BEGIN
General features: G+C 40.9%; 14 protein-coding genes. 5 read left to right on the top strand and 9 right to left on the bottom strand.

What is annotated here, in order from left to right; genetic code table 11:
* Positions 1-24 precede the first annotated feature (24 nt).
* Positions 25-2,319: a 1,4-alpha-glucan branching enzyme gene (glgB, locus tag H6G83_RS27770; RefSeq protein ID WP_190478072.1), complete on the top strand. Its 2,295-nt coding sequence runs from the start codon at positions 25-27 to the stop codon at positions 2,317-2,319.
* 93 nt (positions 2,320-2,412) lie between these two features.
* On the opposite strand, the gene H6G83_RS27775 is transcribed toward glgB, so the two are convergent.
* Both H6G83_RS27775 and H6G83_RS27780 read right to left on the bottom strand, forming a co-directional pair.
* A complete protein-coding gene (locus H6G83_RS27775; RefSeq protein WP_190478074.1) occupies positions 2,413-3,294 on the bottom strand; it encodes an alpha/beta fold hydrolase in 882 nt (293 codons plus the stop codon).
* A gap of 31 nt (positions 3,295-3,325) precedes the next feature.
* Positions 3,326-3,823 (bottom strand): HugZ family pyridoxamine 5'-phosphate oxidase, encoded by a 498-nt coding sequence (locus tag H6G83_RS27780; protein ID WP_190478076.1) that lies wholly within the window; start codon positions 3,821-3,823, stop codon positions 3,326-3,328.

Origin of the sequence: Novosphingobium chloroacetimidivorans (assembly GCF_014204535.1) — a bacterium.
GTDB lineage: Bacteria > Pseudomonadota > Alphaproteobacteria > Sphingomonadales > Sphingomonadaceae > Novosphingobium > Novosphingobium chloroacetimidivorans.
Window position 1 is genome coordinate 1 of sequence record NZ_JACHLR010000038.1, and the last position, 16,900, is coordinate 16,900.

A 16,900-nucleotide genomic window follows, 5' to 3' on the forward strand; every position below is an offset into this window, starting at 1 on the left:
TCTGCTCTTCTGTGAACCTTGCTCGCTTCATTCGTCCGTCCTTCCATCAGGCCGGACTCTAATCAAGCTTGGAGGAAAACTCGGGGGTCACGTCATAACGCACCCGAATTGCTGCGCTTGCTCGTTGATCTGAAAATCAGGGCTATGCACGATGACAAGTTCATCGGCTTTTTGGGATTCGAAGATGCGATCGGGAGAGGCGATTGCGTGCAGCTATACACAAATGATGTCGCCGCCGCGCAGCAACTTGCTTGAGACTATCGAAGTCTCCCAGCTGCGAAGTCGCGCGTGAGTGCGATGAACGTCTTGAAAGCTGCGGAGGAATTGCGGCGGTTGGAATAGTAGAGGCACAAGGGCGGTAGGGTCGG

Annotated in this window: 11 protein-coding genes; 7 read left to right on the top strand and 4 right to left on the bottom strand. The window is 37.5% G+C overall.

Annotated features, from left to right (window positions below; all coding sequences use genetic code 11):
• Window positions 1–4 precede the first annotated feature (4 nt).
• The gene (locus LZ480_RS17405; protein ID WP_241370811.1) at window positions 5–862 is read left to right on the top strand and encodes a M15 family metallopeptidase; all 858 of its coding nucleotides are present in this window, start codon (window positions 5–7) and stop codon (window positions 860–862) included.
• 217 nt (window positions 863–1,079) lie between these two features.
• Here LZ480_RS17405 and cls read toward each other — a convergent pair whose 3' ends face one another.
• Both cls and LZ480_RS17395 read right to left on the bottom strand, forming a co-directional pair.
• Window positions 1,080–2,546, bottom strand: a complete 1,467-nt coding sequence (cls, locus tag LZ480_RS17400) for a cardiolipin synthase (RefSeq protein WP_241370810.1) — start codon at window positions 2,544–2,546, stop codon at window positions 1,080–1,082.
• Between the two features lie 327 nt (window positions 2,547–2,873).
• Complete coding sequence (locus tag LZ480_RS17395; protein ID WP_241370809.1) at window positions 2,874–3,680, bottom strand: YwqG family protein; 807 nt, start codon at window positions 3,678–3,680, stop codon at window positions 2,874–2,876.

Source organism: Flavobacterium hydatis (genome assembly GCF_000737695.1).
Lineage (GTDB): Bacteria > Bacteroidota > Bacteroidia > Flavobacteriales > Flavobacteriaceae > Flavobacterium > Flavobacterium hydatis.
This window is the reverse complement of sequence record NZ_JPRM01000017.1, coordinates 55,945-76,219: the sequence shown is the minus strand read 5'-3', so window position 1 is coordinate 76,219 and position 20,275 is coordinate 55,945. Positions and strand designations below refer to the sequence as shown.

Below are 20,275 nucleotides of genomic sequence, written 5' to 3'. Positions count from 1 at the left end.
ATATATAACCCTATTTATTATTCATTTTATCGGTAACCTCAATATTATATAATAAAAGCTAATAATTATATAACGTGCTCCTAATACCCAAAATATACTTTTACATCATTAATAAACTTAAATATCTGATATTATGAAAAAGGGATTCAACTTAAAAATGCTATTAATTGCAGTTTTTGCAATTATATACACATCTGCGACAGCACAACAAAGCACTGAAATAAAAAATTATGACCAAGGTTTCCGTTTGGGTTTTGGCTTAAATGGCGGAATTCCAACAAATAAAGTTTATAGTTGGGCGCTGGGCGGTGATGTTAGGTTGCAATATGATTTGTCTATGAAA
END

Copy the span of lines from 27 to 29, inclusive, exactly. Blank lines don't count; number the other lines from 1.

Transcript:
Lineage (GTDB): Bacteria > Bacteroidota > Bacteroidia > Flavobacteriales > Flavobacteriaceae > Flavobacterium > Flavobacterium hydatis.
This window is the reverse complement of sequence record NZ_JPRM01000017.1, coordinates 55,945-76,219: the sequence shown is the minus strand read 5'-3', so window position 1 is coordinate 76,219 and position 20,275 is coordinate 55,945. Positions and strand designations below refer to the sequence as shown.

Below are 20,275 nucleotides of genomic sequence, written 5' to 3'. Positions count from 1 at the left end.